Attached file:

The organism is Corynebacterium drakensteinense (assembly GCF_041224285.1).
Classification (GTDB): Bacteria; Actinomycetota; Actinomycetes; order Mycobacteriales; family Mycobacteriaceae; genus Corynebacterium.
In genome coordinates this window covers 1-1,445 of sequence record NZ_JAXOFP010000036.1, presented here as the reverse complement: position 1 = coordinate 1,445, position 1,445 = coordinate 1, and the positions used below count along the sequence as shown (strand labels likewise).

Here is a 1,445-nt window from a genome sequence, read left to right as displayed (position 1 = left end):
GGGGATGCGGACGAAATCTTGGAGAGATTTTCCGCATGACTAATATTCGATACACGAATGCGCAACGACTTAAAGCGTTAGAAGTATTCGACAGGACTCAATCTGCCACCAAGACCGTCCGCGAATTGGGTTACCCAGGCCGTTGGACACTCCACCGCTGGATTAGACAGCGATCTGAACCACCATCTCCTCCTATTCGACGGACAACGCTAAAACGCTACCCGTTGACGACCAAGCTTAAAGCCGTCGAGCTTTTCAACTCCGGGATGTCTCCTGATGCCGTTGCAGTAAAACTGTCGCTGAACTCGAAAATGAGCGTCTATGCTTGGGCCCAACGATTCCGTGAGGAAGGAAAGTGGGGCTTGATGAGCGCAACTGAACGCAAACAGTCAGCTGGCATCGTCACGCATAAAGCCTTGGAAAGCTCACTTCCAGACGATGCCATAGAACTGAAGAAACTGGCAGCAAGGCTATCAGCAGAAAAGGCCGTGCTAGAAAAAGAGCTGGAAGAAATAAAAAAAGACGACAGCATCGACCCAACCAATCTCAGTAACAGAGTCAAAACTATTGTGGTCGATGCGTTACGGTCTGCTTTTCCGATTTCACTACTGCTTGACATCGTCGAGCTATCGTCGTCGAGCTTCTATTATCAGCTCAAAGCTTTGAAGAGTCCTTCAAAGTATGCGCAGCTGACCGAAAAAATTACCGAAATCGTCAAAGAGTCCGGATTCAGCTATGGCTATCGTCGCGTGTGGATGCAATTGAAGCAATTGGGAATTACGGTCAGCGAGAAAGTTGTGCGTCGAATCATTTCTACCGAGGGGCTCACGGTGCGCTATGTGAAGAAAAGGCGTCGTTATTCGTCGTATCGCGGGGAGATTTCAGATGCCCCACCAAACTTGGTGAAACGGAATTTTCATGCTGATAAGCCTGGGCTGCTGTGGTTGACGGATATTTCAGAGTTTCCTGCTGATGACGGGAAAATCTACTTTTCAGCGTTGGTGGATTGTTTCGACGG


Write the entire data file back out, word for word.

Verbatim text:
The organism is Corynebacterium drakensteinense (assembly GCF_041224285.1).
Classification (GTDB): Bacteria; Actinomycetota; Actinomycetes; order Mycobacteriales; family Mycobacteriaceae; genus Corynebacterium.
In genome coordinates this window covers 1-1,445 of sequence record NZ_JAXOFP010000036.1, presented here as the reverse complement: position 1 = coordinate 1,445, position 1,445 = coordinate 1, and the positions used below count along the sequence as shown (strand labels likewise).

Here is a 1,445-nt window from a genome sequence, read left to right as displayed (position 1 = left end):
GGGGATGCGGACGAAATCTTGGAGAGATTTTCCGCATGACTAATATTCGATACACGAATGCGCAACGACTTAAAGCGTTAGAAGTATTCGACAGGACTCAATCTGCCACCAAGACCGTCCGCGAATTGGGTTACCCAGGCCGTTGGACACTCCACCGCTGGATTAGACAGCGATCTGAACCACCATCTCCTCCTATTCGACGGACAACGCTAAAACGCTACCCGTTGACGACCAAGCTTAAAGCCGTCGAGCTTTTCAACTCCGGGATGTCTCCTGATGCCGTTGCAGTAAAACTGTCGCTGAACTCGAAAATGAGCGTCTATGCTTGGGCCCAACGATTCCGTGAGGAAGGAAAGTGGGGCTTGATGAGCGCAACTGAACGCAAACAGTCAGCTGGCATCGTCACGCATAAAGCCTTGGAAAGCTCACTTCCAGACGATGCCATAGAACTGAAGAAACTGGCAGCAAGGCTATCAGCAGAAAAGGCCGTGCTAGAAAAAGAGCTGGAAGAAATAAAAAAAGACGACAGCATCGACCCAACCAATCTCAGTAACAGAGTCAAAACTATTGTGGTCGATGCGTTACGGTCTGCTTTTCCGATTTCACTACTGCTTGACATCGTCGAGCTATCGTCGTCGAGCTTCTATTATCAGCTCAAAGCTTTGAAGAGTCCTTCAAAGTATGCGCAGCTGACCGAAAAAATTACCGAAATCGTCAAAGAGTCCGGATTCAGCTATGGCTATCGTCGCGTGTGGATGCAATTGAAGCAATTGGGAATTACGGTCAGCGAGAAAGTTGTGCGTCGAATCATTTCTACCGAGGGGCTCACGGTGCGCTATGTGAAGAAAAGGCGTCGTTATTCGTCGTATCGCGGGGAGATTTCAGATGCCCCACCAAACTTGGTGAAACGGAATTTTCATGCTGATAAGCCTGGGCTGCTGTGGTTGACGGATATTTCAGAGTTTCCTGCTGATGACGGGAAAATCTACTTTTCAGCGTTGGTGGATTGTTTCGACGG